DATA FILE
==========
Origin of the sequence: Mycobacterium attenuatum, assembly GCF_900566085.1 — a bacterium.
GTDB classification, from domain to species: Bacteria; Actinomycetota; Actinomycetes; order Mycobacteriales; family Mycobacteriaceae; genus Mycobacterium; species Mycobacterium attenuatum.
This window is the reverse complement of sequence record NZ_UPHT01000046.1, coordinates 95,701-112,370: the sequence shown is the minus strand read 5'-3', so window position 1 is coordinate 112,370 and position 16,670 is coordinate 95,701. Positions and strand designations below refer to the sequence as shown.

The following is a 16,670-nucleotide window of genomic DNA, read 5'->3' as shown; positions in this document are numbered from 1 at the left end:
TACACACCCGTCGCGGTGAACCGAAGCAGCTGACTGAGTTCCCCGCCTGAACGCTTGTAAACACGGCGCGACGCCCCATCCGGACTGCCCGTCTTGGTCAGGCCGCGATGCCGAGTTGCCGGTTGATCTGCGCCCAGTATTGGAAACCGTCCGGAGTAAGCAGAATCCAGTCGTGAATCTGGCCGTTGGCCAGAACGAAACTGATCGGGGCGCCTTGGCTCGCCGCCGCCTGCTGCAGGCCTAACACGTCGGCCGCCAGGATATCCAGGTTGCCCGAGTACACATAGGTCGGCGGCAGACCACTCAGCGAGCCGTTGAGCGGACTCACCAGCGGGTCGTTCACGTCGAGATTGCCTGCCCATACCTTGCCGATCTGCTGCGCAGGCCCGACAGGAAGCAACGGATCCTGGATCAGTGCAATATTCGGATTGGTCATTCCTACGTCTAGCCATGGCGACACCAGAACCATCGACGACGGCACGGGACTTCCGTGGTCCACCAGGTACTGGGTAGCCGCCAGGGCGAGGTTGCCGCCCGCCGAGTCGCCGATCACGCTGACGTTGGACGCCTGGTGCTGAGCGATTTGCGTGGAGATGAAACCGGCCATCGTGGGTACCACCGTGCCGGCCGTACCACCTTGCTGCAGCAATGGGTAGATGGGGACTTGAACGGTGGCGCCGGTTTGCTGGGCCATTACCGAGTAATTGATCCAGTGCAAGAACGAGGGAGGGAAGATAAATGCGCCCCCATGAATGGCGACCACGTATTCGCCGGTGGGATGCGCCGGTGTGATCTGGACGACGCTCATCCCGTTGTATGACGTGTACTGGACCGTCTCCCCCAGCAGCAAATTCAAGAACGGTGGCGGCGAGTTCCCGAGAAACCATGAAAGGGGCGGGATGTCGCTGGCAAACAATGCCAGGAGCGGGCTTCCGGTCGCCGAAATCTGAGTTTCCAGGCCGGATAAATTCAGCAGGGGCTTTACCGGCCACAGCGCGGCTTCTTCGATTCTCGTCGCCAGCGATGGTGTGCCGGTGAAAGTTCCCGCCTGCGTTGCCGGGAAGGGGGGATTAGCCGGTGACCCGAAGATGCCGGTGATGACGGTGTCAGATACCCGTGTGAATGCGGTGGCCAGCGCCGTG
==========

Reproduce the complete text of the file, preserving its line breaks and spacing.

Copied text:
Origin of the sequence: Mycobacterium attenuatum, assembly GCF_900566085.1 — a bacterium.
GTDB classification, from domain to species: Bacteria; Actinomycetota; Actinomycetes; order Mycobacteriales; family Mycobacteriaceae; genus Mycobacterium; species Mycobacterium attenuatum.
This window is the reverse complement of sequence record NZ_UPHT01000046.1, coordinates 95,701-112,370: the sequence shown is the minus strand read 5'-3', so window position 1 is coordinate 112,370 and position 16,670 is coordinate 95,701. Positions and strand designations below refer to the sequence as shown.

The following is a 16,670-nucleotide window of genomic DNA, read 5'->3' as shown; positions in this document are numbered from 1 at the left end:
TACACACCCGTCGCGGTGAACCGAAGCAGCTGACTGAGTTCCCCGCCTGAACGCTTGTAAACACGGCGCGACGCCCCATCCGGACTGCCCGTCTTGGTCAGGCCGCGATGCCGAGTTGCCGGTTGATCTGCGCCCAGTATTGGAAACCGTCCGGAGTAAGCAGAATCCAGTCGTGAATCTGGCCGTTGGCCAGAACGAAACTGATCGGGGCGCCTTGGCTCGCCGCCGCCTGCTGCAGGCCTAACACGTCGGCCGCCAGGATATCCAGGTTGCCCGAGTACACATAGGTCGGCGGCAGACCACTCAGCGAGCCGTTGAGCGGACTCACCAGCGGGTCGTTCACGTCGAGATTGCCTGCCCATACCTTGCCGATCTGCTGCGCAGGCCCGACAGGAAGCAACGGATCCTGGATCAGTGCAATATTCGGATTGGTCATTCCTACGTCTAGCCATGGCGACACCAGAACCATCGACGACGGCACGGGACTTCCGTGGTCCACCAGGTACTGGGTAGCCGCCAGGGCGAGGTTGCCGCCCGCCGAGTCGCCGATCACGCTGACGTTGGACGCCTGGTGCTGAGCGATTTGCGTGGAGATGAAACCGGCCATCGTGGGTACCACCGTGCCGGCCGTACCACCTTGCTGCAGCAATGGGTAGATGGGGACTTGAACGGTGGCGCCGGTTTGCTGGGCCATTACCGAGTAATTGATCCAGTGCAAGAACGAGGGAGGGAAGATAAATGCGCCCCCATGAATGGCGACCACGTATTCGCCGGTGGGATGCGCCGGTGTGATCTGGACGACGCTCATCCCGTTGTATGACGTGTACTGGACCGTCTCCCCCAGCAGCAAATTCAAGAACGGTGGCGGCGAGTTCCCGAGAAACCATGAAAGGGGCGGGATGTCGCTGGCAAACAATGCCAGGAGCGGGCTTCCGGTCGCCGAAATCTGAGTTTCCAGGCCGGATAAATTCAGCAGGGGCTTTACCGGCCACAGCGCGGCTTCTTCGATTCTCGTCGCCAGCGATGGTGTGCCGGTGAAAGTTCCCGCCTGCGTTGCCGGGAAGGGGGGATTAGCCGGTGACCCGAAGATGCCGGTGATGACGGTGTCAGATACCCGTGTGAATGCGGTGGCCAGCGCCGTG